Black South Africans, if they had seen the recent debate between George Bush and Geraldine Ferraro, would be looking skyward now, watching as fervently as any Grenadian ever did for their American rescuers to land. You see, they would have heard the vice president pledge his support for the aspirations of South Africa's franchiseless majority.
They would have taken comfort in Bush's painstaking distinction between "those countries that are searching for democracy and the handful of countries that totally violated human rights," and his pledge to support the former while opposing the latter. They would have shouted Hallelujah! on hearing a spokesman for the United States declare: "It is our policy to support democracies, (but) when you have freedom fighters that want to perfect (their) revolution and go the democratic route" -- one man, one vote? -- "we believe in giving them support."
It's just as well they didn't hear the vice president. Bush (who permits himself no thought that the president doesn't share) didn't mean it. Not only will there be no material support for South African freedom fighters; even verbal support won't be forthcoming if the words are too strong. This week, just over a month after some 40 blacks were killed in protests over the constitutional "reforms" that give limited political rights to Asian and mixed-race South Africans while denying any citizenship rights to the black majority, the government undertook what observers called the biggest crackdown ever on political dissent.
Some 7,000 agents, including for the first time army soldiers (brandishing automatic rifles) as well as the police, cordoned off black townships and staged a house-by- house search for political "agitators." It was an extraordinary action, even for South Africa. But when the U.N. Security Council proposed a resolution of condemnation, the United States -- alone among the 15 council members -- abstained. The reason, according to U.S. Ambassador Jeane Kirkpatrick, was that the resolution contained some unspecified "excesses of language." Perhaps the reference was to charges of "massacre" of black protesters, or language declaring apartheid "a crime against humanity," or description of the unprecedented raids as "virtual martial law." Kirkpatrick didn't say.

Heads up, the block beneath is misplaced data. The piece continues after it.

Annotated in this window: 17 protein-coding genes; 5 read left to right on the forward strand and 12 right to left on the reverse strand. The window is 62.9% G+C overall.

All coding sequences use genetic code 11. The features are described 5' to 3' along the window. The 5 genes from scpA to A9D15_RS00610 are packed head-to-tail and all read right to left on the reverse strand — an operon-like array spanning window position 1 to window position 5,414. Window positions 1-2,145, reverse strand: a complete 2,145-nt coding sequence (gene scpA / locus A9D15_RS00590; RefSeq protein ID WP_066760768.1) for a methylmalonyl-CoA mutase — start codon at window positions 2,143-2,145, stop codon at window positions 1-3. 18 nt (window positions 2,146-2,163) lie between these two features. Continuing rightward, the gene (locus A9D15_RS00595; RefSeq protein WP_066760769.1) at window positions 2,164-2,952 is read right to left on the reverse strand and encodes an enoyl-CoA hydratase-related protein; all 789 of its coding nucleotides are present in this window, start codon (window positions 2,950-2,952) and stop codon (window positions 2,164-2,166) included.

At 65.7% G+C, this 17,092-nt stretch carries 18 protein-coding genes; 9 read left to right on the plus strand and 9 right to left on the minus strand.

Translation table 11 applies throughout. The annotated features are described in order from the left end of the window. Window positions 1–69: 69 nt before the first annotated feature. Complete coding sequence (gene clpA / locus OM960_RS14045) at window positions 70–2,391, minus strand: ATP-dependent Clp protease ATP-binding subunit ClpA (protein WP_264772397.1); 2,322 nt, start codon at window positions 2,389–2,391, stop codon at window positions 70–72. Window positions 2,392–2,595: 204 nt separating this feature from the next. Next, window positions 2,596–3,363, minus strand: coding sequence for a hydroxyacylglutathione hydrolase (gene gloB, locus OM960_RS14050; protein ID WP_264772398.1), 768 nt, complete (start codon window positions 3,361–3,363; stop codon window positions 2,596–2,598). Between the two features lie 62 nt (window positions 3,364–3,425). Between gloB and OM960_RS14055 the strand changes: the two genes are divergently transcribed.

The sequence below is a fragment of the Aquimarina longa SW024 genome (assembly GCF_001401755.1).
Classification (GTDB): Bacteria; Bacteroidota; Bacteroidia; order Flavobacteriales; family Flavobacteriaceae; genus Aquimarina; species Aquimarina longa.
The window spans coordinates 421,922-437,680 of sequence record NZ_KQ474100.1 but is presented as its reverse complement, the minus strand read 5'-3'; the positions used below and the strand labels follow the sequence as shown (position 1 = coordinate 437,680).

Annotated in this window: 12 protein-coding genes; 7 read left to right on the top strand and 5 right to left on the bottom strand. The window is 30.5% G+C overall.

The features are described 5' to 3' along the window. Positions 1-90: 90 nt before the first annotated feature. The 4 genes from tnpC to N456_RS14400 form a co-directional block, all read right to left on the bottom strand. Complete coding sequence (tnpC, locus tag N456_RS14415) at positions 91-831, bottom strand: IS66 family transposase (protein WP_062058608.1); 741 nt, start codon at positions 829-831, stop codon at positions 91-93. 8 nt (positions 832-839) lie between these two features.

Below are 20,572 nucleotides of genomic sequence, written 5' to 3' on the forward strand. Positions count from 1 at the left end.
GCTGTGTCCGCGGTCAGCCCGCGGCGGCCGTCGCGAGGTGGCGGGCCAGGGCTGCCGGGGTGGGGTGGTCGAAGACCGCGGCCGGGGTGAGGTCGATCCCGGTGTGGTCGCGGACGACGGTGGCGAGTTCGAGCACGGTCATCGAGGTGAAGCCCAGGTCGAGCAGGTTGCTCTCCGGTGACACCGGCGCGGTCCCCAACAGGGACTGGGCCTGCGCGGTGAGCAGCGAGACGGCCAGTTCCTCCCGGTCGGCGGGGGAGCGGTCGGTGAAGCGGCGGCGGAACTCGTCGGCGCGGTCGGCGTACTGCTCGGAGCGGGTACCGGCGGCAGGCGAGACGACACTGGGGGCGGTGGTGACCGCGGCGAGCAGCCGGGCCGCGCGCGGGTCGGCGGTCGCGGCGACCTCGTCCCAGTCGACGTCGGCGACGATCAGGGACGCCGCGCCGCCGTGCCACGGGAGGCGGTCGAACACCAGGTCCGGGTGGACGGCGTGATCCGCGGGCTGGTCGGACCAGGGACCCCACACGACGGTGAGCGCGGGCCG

The blacks who constitute 73 percent of South Africa's population might have wondered just what total violation of human rights Bush had in mind. They might have wondered what distinction the U.S. government makes between "freedom fighters" who don't like the Sandinista government of Nicaragua and "agitators" who protest the complete denial of citizenship rights in South Africa.
The State Department, apparently feeling some need to explain Kirkpatrick's abstention, issued a statement "deeply" regretting the raids and other "repressive measures." But there was no indication it was calling into question the policy of "constructive engagement" by which the United States supposedly expects to talk South Africa into softening the most thoroughgoing system of official racism on earth. Black South Africans understand, even if supporters of the administration refuse to, that "constructive engagement" is nothing more than U.S. acquiescence in South Africa's inhumanity.